I was brought to a PPA meeting by a good friend of mine as a guest and met David Willis of Leather Craftsmen, and Ross Benton, a very well known wedding photographer from San Antonio. These relationships are just the beginning of what could be a significant boost to launch my career. I’m sure there will be more special speakers, but, I think the real juice lies in the potential referrals that could come by knowing your fellow members in the PPA (or whatever networking groups you decide to join).
  5. Teach:
    The more you are in the public eye the better. And teaching other photographers makes you generous, an expert, and your students can end up as your most loyal evangelists. Plus, if you have a deep knowledge base of one particular subject, imagine how powerfully you can affect the photographic community you belong to, which makes you an influential figure.
    I am working on putting together a Customer Service workshop. It may not be the most sexiest of workshops, but I believe it’s the most vital to growing a business.
  6. Cause a controversy:
    I was kicked out of the Tribeza Bridal Show. It may not be a big deal in the local news or anything, (I did rather wish some police or security was involved for greater exposure), but it did raise a few eyebrows with photographers and vendors. As long as the name William Bay is on the lips of people in the wedding industry, I’m happy. And if the buzz is edgy and controversial, that’s even better. I want crazy rumors floating around about me. “Did you hear that a Bridesmaid at a wedding slipped William Bay a rufi?”
    It’s alleged that Ozzy Osbourne bit off the head of a bat! Crazy, huh? It never happened, but look at the buzz that he has around him.
    What can you personally stir up in your photographic community. Is it as extreme as me?
    No? OK how about challenging the most well known photographer in your area. If he says one thing, say the complete opposite (as long as you believe it). Say you could outshoot them blindfolded, then back it up. Make sure there are lots of witnesses.
  7. Blockparty:
    Remember the postcard mailers I discussed earlier, in the what not to do section. The postcards would have run you about $80 for 500 at Overnight Prints. The postage would have been about $150. That totals $230 to have people quickly glance at your well designed card before they toss it in their recycle bin.
    Instead, take that $230 (this may run you some more actually), and go to Costco, pick up enough food to feed 50 people and hold yourself a blockparty. Run flyers 3 weeks out and make sure people RSVP. People love free food and good music.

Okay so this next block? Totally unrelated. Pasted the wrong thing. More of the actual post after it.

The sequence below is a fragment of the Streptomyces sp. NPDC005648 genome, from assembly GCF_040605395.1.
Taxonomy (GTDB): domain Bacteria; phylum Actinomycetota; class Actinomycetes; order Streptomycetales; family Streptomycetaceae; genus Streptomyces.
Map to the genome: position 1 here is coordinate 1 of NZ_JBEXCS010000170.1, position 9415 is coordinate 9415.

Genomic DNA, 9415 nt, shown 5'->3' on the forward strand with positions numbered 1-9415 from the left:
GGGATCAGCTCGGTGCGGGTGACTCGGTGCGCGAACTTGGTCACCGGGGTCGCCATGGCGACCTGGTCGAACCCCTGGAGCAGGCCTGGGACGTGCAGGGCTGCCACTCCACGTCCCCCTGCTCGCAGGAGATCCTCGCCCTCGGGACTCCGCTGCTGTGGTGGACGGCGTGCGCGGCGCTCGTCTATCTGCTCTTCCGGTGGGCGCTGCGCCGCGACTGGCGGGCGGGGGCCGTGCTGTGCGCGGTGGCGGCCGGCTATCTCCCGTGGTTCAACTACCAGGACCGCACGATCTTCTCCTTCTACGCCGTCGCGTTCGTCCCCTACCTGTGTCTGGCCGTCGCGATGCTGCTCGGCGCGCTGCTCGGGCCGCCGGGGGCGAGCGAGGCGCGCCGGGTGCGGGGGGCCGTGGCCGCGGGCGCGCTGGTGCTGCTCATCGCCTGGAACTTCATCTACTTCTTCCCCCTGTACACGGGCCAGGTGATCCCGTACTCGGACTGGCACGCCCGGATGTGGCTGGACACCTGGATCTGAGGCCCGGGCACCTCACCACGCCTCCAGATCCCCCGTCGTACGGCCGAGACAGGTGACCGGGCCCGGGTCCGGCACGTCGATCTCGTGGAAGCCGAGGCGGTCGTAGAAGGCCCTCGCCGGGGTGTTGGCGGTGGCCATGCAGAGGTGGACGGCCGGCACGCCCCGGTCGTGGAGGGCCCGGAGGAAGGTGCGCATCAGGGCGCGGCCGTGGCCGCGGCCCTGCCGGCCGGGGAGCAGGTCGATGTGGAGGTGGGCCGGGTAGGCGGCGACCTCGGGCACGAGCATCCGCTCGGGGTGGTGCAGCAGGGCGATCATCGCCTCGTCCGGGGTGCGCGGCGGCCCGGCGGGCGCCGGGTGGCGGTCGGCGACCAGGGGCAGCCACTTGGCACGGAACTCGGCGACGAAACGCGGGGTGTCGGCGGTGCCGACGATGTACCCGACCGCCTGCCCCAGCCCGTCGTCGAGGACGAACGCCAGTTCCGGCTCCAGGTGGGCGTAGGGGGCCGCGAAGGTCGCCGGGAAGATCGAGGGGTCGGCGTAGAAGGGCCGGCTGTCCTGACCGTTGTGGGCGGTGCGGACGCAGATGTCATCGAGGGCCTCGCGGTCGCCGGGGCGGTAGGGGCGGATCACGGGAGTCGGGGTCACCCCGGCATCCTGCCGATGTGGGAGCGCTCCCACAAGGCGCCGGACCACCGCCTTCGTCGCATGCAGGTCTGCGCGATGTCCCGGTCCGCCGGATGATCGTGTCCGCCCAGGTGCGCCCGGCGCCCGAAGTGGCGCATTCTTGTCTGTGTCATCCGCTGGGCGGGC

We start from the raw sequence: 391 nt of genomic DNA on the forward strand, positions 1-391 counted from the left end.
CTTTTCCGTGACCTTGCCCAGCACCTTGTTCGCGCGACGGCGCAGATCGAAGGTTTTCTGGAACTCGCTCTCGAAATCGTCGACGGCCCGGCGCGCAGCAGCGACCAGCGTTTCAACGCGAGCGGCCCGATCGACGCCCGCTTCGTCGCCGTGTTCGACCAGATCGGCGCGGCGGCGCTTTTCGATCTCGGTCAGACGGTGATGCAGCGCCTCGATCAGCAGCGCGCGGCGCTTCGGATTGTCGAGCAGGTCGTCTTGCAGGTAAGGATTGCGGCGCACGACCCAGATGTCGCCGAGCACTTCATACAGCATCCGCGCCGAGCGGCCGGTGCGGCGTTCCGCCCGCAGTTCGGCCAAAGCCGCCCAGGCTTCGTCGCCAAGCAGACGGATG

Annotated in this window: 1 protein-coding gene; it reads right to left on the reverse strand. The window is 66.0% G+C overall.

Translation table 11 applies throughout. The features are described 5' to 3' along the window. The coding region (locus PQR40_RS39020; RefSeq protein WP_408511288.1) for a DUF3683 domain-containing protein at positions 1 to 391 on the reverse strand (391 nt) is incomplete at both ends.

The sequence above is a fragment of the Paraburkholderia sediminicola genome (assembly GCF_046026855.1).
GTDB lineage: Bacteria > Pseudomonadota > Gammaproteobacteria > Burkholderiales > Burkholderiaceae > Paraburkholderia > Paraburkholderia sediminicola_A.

Spend your time meeting your neighbors, getting to know them, letting them know that you are a photographer, and take pictures of everybody. Post them on your website for everyone to download. (Yes, I said download).
  8. Find an office:
    Since I have moved in to my tiny little office in the back of my friends floral shop, I have met a ton of people. So the networking possibilities are endless. At $300/month, the expense is not bad, and having a legitimate place to meet clients, an area that I can work semi-uninterrupted, access to potential clientele, and the loyalty of the shop owner by providing free photos of her floral arrangments is truly priceless.
  9. Get published:
    I’m working on this one right now. I swung for the fence, by trying to get into Grace Ormonde – Wedding Style. If I get in, I will be truly stoked, if not I will keep trying. I already have my next shoots lined up and the ideas are just bursting at the seams ready to jump out and into the camera.
    The important thing is to get into real publications, not the ones where you have to advertise to get some editorial work.
  10. Top Secret:
    Yeah, I know… I tricked you. Hey, I’ve got to keep some trade secrets.

I do hope you got some value out of this. And remember the general rule of thumb in marketing is that all your efforts will provide you with about 5% returns.
You must be prepared to put forth a great deal of energy and effort to obtain each and every customer. Keep it in perspective too, this should not be about getting clients quick, it should be about building your future.

Be relentless, be positive, and always be thinking about the future, not the next booking.